Dr Kelly Bowlt

“As a GDST girl, the most inspiring aspect of my education was the unwavering school-wide belief that there were no barriers to our potential achievements.”

“When I remember my time at school, I think that being part of this learning community, consisting entirely of girls, was very constructive. Everyone was working towards the end goal, which was to be as good as you can be. It was a primary school teacher who suggested I apply to Central Newcastle during a parents’ evening. It wasn’t necessarily an option for us as a family but I went to sit the exam, and practiced a lot for it at primary school. Finding out that I had achieved that and that I was able to go to the best school in the North-East was a really valuable opportunity at age 11.

There were no real barriers to achieving anything, the only barriers that were there were the ones you put up for yourself. Expectations were high and you were very much facilitated to deliver the best results you could achieve. From that point of view, it was quite inspiring. Usually you go to your school and that’s it, but actually what you get at a GDST school is a really valuable network of schools around the UK, all working towards a similar ethos, to the same standards and you’ve got this community of women – GDST alumnae, who you can always relate to. You are always going to be a GDST girl, you are always going to have that network and I think that is valuable. And certainly when I was looking into schools for my own daughter, the first thing I googled was GDST schools in our area, absolutely.

The atmosphere at Newcastle was good fun, collaborative, and everyone was friendly and warm. The lessons were engineered towards the individual, and the teachers were very good – they realised that some students may struggle with the concept whilst others would find it easy, and they planned for that so it wasn’t a ‘one-stop shop’ for everyone. Every girl was an individual. All the teachers knew your names, the head teacher knew you, so the education was very personalised, very tailored, bespoke to each individual girl. I think that must be fairly unique.

I have wanted to do what I do since I was five. I have never wanted to do anything else. I said, ‘this is what I want’ and the school supported that, and encouraged me to achieve all of the goals that I needed to in order to apply to veterinary school. There was never any suggestion of choosing a different career path. Two teachers in particular went above and beyond to ensure that my UCAS application was excellent, they put in a lot of their personal time to help me achieve that, as I know they did with other girls as well. I think that ethos has really encouraged me to enjoy learning and to not really accept any limitations on what I can achieve, if I wanted to.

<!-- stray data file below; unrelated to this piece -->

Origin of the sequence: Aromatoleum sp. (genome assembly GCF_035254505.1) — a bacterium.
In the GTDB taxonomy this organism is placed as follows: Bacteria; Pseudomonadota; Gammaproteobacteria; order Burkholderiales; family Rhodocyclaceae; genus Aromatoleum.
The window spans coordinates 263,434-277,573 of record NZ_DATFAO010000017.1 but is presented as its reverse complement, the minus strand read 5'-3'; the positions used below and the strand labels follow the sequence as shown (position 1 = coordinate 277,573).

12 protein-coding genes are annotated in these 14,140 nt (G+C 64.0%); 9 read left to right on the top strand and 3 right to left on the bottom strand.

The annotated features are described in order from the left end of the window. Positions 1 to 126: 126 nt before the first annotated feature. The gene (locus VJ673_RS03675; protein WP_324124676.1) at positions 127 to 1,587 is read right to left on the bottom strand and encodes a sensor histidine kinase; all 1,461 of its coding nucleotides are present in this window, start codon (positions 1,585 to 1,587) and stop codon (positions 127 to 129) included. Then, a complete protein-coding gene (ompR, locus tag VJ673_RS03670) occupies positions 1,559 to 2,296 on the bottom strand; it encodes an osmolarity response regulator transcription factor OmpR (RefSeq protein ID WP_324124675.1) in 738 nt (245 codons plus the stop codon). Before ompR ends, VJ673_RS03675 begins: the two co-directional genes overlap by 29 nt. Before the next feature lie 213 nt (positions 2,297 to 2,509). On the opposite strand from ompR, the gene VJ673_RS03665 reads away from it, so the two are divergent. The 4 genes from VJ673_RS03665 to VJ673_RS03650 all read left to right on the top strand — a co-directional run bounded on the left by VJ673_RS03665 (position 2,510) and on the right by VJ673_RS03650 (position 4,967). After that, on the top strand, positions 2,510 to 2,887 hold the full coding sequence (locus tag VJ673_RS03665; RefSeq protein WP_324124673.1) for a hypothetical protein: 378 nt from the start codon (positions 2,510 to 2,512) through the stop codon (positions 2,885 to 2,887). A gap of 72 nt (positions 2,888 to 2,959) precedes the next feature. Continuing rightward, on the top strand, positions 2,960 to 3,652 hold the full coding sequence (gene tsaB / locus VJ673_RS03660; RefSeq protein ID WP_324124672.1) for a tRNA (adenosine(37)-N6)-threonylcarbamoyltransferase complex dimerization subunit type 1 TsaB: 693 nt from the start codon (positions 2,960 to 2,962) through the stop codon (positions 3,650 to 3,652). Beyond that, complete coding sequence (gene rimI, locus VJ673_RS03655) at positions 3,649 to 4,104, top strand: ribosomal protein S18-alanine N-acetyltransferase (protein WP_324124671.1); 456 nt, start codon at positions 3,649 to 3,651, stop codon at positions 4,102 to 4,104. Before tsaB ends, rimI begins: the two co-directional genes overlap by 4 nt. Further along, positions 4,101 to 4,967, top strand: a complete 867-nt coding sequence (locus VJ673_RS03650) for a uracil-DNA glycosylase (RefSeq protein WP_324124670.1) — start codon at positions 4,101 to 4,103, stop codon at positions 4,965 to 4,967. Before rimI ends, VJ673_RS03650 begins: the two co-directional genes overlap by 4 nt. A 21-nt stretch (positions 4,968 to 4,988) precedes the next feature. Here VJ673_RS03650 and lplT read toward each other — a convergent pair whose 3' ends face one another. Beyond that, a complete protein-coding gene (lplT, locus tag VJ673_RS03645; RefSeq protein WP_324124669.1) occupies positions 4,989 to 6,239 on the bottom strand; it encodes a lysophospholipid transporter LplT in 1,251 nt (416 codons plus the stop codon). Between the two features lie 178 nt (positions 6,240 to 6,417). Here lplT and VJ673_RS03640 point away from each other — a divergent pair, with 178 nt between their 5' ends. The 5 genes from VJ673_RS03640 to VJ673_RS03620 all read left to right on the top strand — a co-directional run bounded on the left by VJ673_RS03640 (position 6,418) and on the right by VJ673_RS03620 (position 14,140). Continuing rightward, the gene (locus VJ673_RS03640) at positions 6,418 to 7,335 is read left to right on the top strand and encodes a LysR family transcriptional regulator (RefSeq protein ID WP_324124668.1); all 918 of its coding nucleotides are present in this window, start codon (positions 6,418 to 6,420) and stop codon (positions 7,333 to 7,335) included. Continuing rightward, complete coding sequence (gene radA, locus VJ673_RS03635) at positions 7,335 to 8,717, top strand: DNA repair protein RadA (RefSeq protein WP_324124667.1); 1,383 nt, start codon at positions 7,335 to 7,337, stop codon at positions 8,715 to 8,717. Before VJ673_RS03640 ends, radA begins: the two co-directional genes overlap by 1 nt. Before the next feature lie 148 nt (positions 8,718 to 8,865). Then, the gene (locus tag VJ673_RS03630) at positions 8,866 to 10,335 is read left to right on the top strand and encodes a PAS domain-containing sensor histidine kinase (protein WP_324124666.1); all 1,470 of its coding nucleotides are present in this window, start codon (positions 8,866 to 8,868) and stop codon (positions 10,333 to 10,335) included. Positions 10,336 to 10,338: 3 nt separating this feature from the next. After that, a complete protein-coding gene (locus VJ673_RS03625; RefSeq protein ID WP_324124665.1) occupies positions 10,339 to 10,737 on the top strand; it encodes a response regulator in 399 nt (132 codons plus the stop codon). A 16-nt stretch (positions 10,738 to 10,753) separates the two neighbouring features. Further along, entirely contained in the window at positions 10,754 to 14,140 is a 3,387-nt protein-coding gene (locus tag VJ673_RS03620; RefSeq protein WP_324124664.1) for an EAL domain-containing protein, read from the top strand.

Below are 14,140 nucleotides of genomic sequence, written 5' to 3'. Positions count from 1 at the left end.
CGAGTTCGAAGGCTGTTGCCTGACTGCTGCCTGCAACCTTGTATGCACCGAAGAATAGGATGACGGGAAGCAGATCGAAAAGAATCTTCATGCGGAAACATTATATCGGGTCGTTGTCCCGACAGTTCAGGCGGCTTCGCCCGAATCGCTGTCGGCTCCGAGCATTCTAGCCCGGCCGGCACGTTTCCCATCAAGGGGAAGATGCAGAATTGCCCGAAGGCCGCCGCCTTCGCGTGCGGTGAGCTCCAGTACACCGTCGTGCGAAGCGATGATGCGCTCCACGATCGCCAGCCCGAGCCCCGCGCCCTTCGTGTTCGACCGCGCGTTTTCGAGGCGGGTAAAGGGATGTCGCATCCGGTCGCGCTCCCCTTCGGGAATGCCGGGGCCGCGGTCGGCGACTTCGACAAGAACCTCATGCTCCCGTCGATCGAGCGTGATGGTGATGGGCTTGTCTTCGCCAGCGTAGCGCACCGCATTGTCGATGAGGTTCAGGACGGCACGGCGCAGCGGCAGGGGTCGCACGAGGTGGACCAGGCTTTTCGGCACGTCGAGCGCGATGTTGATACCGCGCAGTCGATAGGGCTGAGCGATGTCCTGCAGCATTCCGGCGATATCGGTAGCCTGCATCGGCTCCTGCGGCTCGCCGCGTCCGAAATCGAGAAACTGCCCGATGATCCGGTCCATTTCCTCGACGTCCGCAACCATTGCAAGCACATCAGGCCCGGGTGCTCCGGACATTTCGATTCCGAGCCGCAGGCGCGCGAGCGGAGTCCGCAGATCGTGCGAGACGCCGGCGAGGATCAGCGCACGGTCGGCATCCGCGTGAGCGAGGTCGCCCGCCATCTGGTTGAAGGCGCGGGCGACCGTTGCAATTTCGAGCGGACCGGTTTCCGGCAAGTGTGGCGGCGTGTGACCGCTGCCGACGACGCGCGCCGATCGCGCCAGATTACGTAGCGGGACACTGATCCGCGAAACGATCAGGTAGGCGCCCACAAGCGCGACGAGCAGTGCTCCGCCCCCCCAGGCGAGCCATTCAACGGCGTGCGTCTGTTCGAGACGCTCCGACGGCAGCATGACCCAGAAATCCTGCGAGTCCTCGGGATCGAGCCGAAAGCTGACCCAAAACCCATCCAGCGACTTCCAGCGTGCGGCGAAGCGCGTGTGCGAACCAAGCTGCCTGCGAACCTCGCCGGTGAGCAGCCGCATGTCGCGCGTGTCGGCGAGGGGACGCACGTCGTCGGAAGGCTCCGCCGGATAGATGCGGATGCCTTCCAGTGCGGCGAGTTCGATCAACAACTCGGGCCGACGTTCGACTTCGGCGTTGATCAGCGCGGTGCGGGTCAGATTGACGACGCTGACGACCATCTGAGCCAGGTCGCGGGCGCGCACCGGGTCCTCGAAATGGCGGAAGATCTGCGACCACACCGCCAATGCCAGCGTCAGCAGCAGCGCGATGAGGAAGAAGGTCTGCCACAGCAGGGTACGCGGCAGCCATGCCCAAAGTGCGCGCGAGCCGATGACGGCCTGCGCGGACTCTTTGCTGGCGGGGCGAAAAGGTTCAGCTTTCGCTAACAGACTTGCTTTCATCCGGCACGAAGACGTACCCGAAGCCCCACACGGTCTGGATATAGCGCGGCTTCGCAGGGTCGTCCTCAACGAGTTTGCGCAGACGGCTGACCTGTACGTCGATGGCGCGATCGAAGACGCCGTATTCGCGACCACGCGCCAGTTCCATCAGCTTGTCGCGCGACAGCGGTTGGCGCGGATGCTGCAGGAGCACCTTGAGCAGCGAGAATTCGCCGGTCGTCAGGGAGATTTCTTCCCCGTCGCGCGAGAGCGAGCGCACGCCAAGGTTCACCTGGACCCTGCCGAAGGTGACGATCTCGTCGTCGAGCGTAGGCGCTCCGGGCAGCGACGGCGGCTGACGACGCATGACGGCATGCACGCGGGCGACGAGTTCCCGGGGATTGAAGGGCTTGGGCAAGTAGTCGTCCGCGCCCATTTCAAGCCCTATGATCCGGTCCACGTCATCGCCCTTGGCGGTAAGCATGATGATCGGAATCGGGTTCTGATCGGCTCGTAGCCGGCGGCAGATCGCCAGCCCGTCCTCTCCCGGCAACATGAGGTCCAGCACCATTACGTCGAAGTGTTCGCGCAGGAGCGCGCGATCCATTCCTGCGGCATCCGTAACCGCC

Central Newcastle High School helped me greatly with my application to university to ensure that I met all the criteria – not just academically, but also extracurricular activities – to make sure that my application shone, to show that I was a rounded individual able to cope with life at university with other life skills beyond academic requirements.

I did my undergraduate degree and then that love of education that was fostered as a girl has followed me through, so then I’ve gone on to do postgraduate study, an internship and then a residency at the University of Edinburgh. I have now returned to education because I feel that I owe it to the next generation of women coming up, women following me, that I can give something back to them, which was given to me by the teachers that taught me.

My time at Newcastle has also shaped my life in other ways. I think you get a very rounded educational experience as a GDST girl (or GPDST girl as it was in my day!). Academia was a very big part of it, but it wasn’t the sole part. We were very much encouraged to be rounded individuals, there was a lot of music, a lot of sport, overseas trips. Our respect of the local community was very much encouraged, we had these very obvious brown and yellow uniforms so we were very conspicuous in the community, and it was instilled into us that we were representatives of the school and that still sits with me, I am a representative of our profession, I am a representative of the University of Edinburgh.

I think the idea of being well-rounded follows through into how I interact with my own daughter (I have a three-year-old), and it’s very important to me that she is a rounded individual, so we do a lot of different activities together, drawing and lots of outdoor play, going to see the animals at work and all these different things. It is not just sitting down and learning from books, it is very much getting out there and taking every opportunity you can, seizing everything that is available to you.

Unfortunately, bursaries are still necessary today. Every parent is going to seize every opportunity to get the best for their child and I think if a child can be offered an opportunity that they might not otherwise get, then I think that should absolutely be encouraged. The opportunity of going to Central Newcastle certainly wouldn’t have been available to me without a bursary”.

Dr Kelly Bowlt
Senior Lecturer and Veterinary Surgery Specialist, University of Edinburgh
Alumna, Newcastle High School for Girls
Class of 2000

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